Book Reviews, Tarot

The Light Seer’s Tarot (Deck Review)

The Light Seer’s Tarot is so gorgeous. My 19-year-old son, who never pays much attention to my decks, has commented on this one because it’s stunning. He’s especially drawn to that Knight of Swords.

Can I just pause for a moment to appreciate how awesome decks are now? I bought my first deck in 1999 and I’ve bought countless decks since, but the ones coming out in the last five years or so have really upped the game. So many great creators taking Tarot to the next level.

Anyway, back to this particular deck. It’s borderless and thankfully has no Roman numerals on the Majors (Roman numerals are the bane of my existence). Suits are Wands, Cups, Swords, Pentacles and Courts are Pages, Knights, Queens, Kings. The cards follow the standard RWS system with nothing renamed or extra. So it reads right out of the box but it’s also completely re-envisioned with all new imagery.

Backs are reversible.

Any “dusty” look is from the fanning powder I put on, not the design of the cards.

The little book that comes inside the box contains spreads: Light of the Day Draw, Light and Shadow Spread, Light Worker Illumination Spread and Calling in Love Spread. I went to the website for the deck and was delighted to find a free downloadable PDF called The Field Notes that you could print and pop into a binder or import into an app like GoodNotes and use as a tarot journal with this deck.

The differences between the book that comes with the deck and the PDF are that, while they both contain brief meanings for the upright (Light Seer) and reversed (Shadow Seer) positions, the book describes the picture, while the PDF gives you questions to explore that relate to the picture. There is also space to take your own notes. Both the book and the PDF contain an affirmation for each card. The PDF also contains a new spread, the Trust Fall Spread (my favorite of Chris-Anne’s spreads for this deck).

This deck seems particularly well-suited for meditation and, of course, shadow work.

5 out of 5 stars

The Light Seer’s Tarot


Hay House


Book Reviews, Tarot

The Naked Heart Tarot (Deck Review)

Rarely is a tarot deck as stunning as The Naked Heart. The art style is most similar to The Wild Unknown Tarot, but with a lot more white space to let the cards breathe. There are also symbols on the cards to remind you what element or astrological sign the card represents.

The deck mostly follows the RWS structure (Strength is 8, Justice is 11) but there are no humans depicted on the deck (unless you count an eye for the Magician). Suits are Wands, Swords, Cups and Pentacles.

Most of the Majors have their familiar names, but The Empress and Emperor have become the Earth Mother and Sky Father, while the Hierophant is now the Sage and the World is the Universe. There is an extra card, numbered XXII, called The Naked Heart.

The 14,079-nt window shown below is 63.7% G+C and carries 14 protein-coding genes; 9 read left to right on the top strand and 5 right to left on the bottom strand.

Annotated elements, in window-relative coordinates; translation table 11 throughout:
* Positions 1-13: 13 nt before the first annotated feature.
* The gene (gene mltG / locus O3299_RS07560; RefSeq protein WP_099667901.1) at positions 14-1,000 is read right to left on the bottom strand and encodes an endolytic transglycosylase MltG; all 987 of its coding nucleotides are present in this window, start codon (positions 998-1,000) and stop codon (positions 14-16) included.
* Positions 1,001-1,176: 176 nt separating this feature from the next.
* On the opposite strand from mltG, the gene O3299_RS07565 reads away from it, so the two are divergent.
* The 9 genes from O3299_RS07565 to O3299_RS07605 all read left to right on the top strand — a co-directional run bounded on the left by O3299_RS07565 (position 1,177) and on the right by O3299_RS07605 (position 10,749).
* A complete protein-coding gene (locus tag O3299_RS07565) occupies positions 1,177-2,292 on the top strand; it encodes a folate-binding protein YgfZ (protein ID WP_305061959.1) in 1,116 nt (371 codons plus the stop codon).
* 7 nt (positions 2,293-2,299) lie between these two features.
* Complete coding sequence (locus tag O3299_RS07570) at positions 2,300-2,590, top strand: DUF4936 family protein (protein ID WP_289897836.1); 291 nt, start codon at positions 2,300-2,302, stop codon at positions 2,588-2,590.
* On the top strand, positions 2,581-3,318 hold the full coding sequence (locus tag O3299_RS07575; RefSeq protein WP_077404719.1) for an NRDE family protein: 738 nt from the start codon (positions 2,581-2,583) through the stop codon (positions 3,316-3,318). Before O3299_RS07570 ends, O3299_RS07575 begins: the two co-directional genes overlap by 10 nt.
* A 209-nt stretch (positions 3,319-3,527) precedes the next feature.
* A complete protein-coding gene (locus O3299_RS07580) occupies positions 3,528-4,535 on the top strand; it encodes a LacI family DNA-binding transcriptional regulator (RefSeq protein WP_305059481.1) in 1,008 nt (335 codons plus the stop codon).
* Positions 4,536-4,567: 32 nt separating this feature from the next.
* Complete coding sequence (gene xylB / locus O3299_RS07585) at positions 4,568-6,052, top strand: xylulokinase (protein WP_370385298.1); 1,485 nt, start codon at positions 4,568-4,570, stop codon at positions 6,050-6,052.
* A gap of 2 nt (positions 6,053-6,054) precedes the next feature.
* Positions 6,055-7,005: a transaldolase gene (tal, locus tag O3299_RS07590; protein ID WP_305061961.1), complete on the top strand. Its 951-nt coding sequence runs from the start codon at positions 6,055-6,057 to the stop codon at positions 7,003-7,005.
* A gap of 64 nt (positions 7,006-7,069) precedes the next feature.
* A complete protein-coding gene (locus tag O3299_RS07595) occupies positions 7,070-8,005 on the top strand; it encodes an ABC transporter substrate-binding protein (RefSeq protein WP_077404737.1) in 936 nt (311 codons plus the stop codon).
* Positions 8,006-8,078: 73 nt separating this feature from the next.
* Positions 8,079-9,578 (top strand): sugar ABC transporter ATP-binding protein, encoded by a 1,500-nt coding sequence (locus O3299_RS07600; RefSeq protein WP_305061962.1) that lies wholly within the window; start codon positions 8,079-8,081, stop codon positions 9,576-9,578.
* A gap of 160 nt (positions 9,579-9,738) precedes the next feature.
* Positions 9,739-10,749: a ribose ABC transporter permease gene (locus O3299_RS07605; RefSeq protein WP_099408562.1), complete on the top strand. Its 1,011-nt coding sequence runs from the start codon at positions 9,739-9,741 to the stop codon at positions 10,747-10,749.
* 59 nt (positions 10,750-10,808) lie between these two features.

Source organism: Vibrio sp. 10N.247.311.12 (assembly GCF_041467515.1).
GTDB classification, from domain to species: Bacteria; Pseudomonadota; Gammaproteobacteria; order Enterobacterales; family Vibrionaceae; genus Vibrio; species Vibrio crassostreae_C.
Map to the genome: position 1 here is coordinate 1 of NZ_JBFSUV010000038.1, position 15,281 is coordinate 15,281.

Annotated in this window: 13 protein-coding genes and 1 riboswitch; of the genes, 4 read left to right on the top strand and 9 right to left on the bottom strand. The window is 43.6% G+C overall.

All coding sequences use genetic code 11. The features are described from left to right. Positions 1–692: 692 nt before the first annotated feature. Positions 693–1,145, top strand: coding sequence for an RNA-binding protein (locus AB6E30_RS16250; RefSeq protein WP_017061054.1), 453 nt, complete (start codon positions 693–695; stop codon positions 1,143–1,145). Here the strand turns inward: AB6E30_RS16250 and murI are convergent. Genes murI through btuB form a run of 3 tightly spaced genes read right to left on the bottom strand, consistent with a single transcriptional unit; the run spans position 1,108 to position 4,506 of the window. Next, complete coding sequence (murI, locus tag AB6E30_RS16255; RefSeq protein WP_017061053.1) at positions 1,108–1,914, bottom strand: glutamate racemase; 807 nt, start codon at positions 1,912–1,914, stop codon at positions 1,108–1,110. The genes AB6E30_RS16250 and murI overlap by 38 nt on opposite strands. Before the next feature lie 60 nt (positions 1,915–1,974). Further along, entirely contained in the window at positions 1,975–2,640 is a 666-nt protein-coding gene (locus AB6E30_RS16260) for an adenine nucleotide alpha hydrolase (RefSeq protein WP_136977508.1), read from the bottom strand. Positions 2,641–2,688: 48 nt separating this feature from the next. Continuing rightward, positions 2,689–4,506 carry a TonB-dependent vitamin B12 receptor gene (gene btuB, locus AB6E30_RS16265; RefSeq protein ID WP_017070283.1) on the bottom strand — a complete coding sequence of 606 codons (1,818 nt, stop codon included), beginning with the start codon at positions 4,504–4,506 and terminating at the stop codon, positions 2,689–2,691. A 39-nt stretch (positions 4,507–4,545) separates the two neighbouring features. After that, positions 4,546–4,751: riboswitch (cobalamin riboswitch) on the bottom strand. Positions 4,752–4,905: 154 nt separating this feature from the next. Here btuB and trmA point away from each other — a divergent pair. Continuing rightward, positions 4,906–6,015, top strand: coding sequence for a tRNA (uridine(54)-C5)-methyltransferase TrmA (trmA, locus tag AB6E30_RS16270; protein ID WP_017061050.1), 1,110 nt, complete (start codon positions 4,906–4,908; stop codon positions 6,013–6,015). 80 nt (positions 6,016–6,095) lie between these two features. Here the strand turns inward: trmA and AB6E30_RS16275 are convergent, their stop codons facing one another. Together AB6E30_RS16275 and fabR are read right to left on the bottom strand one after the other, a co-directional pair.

The backs are reversible and depict a crystal grid. The small book that comes with it has a section called How the Grid Works that explains how you can use crystals with your cards.

The biggest change from a standard deck is the court cards. Here they are animals, so the Wands are foxes, the Cups are blue whales, Swords are panthers and Pentacles are bison. Ranks have been changed as well. Pages are Innocence, Knights are Movement, Queens are Heart, Kings are Spirit.

There are a few spreads in the book: The Naked Heart Spread, Inner Child/Goddess/God, and New Moon and Full Moon Spreads.

The card stock is just about as perfect as it could be and the size is standard for tarot decks.

This deck would be perfect for somebody who loves the Wild Unknown Tarot and its shift from traditional imagery of people in medieval costumes and Eurocentric social rankings. It might look like an advanced deck, but it incorporates enough symbolism into its clean imagery that a beginner could start with this deck.

If you need people on your cards because your intuitive way of reading relies on the scenes and emotions of the characters, then this might not be for you. I know a lot of people read body language from the humans on the cards and there isn’t any of that here. Some of the animals are somewhat expressive but none of them is a person sitting on a sofa crying or positioned on a hill and fighting.

Overall, The Naked Heart Tarot is a fantastic deck.

5 out of 5 stars

The Naked Heart Tarot

Jillian C. Wilde

independently published


Book Reviews, Tarot

The Everyday Enchantment Tarot (Deck Review)

There’s a lot to love about this beautiful deck, with the artwork being at the top. Poppy Palin takes the cards and brings them down to earth, switching out the medieval and Renaissance imagery with scenes that look like our lives today. The cards retain their traditional names. Court ranks are Page, Knight, Queen, King, and suits are Blades, Wands, Cups, Coins. Backs are reversible.